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Yoga for Healthy Lower Backs

by by Alison Trewhela and Anna Semlyen

listed in yoga

[Image: Yoga for Healthy Lower Backs]

This book gives a comprehensive account of a ground breaking piece of research conducted by the York Trials Unit, Department of Health Sciences at the University of York, funded by Arthritis Research UK. To date it is the largest piece of research done on yoga as a remedial aid.

There are ten million people in the UK who are suffering from arthritis and related conditions. The aim of the trial was to assess the role of yoga in pain relief for this group of people.

The trial involved three hundred participants, half of which were in the control group and were treated by conventional methods. The other half were the yoga group who had no previous experience of yoga. They were taught by specially trained teachers in various locations throughout England. All these teachers used the same teaching methods and materials.

The main outcome was measured by a recognized self assessment tool, the Roland-Morris Disability Questionnaire (RMDQ). The RMDQ was filled in by participants at the start of the trial and at three, six and twelve monthly intervals. Fourteen weekly classes each of seventy-five minutes, CDs and the book were offered as a guide. The students were encouraged to work at home and continue on their own after the formal classes came to an end.

The results were exciting for yoga practitioners and arthritis sufferers. They showed a statistically and clinically significant improvement in the yoga group compared to the non-yoga group, all having started from much the same base. The most dramatic improvement was after the first three months.

The content of the book presents the recommended poses or postures for people with chronic low back pain. Several sequences are offered for use at home. The sequences demonstrate a gradual progression. Having written a book myself on my own favoured form of teaching yoga, which has the same 'progressive' approach, I know how difficult it is to lay out the material without causing confusion. This on the whole has been achieved. The photographs are helpful, the descriptions have obviously been written by a teacher and the approach is friendly and understandable. However, the authors rely heavily on more detailed written descriptions, which can be found in the second half of the book. They suggest that some students like this approach. In my view, considering that people new to yoga may be using this book, it would be more helpful for them to have included more photographs or perhaps graphics with the descriptions. This would also make the book more approachable for those who cannot find a teacher.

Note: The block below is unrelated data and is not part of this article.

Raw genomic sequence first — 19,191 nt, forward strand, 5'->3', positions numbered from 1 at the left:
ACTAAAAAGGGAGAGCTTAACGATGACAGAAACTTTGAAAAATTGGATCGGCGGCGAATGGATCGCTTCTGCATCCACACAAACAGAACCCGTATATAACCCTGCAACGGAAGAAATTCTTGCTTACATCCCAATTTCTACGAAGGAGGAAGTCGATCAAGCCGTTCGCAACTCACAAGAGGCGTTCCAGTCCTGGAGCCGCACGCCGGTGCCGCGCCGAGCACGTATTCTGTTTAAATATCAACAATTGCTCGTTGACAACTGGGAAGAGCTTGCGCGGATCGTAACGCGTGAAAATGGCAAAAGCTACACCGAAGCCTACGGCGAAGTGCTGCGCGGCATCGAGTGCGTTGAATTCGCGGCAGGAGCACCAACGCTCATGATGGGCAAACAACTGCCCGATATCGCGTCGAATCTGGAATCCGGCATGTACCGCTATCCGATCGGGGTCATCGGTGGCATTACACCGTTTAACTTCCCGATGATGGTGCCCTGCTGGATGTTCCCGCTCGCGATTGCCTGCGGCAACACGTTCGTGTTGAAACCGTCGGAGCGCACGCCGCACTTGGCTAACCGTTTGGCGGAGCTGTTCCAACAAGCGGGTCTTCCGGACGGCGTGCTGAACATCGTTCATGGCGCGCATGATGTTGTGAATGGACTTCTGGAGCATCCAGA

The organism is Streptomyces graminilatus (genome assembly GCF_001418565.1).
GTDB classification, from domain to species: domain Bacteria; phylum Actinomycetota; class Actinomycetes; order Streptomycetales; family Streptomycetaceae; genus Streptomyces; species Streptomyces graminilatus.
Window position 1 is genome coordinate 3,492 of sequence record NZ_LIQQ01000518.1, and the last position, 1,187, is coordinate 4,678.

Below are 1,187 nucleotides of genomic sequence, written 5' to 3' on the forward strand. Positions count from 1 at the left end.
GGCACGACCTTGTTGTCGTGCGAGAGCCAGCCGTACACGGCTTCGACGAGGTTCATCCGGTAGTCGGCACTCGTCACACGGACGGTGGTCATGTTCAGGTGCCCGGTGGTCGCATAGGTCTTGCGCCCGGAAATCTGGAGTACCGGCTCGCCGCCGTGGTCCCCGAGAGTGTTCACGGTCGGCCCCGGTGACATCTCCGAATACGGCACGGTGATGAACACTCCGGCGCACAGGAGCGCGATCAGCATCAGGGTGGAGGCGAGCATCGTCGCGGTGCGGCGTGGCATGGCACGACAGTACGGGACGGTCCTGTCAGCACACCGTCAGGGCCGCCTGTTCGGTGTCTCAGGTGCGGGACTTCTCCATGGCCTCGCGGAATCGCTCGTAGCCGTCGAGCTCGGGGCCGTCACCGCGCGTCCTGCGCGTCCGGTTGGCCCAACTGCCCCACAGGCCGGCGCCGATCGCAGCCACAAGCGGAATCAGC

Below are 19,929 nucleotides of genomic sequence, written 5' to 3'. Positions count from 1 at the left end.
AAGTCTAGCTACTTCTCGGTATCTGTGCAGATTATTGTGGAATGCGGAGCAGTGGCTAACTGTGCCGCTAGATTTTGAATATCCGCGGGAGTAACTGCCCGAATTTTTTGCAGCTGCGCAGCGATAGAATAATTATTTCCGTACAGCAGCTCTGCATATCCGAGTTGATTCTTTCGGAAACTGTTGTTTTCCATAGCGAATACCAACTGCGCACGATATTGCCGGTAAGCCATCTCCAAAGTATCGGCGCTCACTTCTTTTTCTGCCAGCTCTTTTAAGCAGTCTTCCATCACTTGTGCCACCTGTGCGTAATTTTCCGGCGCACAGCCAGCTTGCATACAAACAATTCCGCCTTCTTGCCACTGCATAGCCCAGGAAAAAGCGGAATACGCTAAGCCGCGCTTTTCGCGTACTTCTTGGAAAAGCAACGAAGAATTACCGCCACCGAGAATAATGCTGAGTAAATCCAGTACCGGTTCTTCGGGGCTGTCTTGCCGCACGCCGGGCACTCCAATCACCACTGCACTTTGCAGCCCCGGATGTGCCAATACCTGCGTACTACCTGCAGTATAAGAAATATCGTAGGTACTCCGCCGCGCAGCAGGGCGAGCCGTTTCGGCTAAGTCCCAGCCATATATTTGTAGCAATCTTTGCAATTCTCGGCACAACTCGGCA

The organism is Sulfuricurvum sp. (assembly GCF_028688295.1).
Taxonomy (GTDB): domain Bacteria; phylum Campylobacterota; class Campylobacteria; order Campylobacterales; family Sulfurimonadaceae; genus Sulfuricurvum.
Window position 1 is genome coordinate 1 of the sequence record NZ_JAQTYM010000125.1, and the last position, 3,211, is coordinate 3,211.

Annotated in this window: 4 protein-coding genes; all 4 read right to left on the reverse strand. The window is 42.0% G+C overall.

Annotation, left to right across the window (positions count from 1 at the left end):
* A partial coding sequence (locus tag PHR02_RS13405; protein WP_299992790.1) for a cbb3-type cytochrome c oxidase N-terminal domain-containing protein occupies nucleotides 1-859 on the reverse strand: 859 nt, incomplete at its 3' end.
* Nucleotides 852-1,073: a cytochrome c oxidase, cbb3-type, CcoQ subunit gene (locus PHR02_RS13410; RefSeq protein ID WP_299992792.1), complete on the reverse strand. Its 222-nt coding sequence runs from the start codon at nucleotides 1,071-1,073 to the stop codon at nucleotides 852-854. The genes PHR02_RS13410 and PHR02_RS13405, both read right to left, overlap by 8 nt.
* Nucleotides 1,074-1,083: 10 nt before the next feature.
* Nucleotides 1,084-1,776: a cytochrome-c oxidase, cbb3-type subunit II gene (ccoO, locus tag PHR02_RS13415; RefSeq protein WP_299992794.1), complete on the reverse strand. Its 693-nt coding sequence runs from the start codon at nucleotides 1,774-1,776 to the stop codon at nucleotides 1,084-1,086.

There is an excellent chapter on What to do if you get a sign of a painful back episode, which begins "Don't panic"! Even if you read nothing else in the book, these suggestions are worth a look. They are helpful, basic, sensible and safe. Advice is offered for different types of painful backs.

The second part of the book, which is the main body of the book, describes what I would call a progressive approach. To summarize, this involves breaking the poses down to a simple and stepped progression working towards the complete pose.

Although the layout of the book requires some dedication to understand the proposed practice, it could be used by people without the help of a teacher, one of the main benefits of the progressive approach. However, it could also benefit yoga teachers as a way of helping clients who suffer from arthritis and back pain. I have used this method to help students with many different problems, in my own practice, to great effect. From anecdotal evidence, the practice of yoga has been claimed to maintain long term health of joints and musculature as well as improving outlook on life. Yoga is empowering as people can do it for themselves. A positive outlook can help to avoid negative neurological cycles including pain. The progressive approach makes yoga particularly accessible for people with limited ability such as arthritis sufferers. Personal practice can be tailored to suit the needs and requirements of the individual.

Despite my reservations on the use of written, as opposed to visual descriptions in the book, I did find the detailed advice interesting and helpful, if a little wordy. The authors do point out that their book should be used as an aide-memoir and that it is advisable to find a teacher trained in the system. There is such a course offered and the details are given in the book. It is offered only to those who are already fully trained yoga teachers.

Finally, a minor point, I felt that the front cover is rather stark and does not clearly reflect the contents of the book to the reader. There are some really interesting paintings inside the book which would have made a much more interesting and reflective front cover.

Altogether, I have to say that the book is an impressive record of a project which will surely encourage the use of yoga as a remedial tool in the future.

Further Information
Available from Amazon:

Yvonne Campkin
Published by Lotus Publishing

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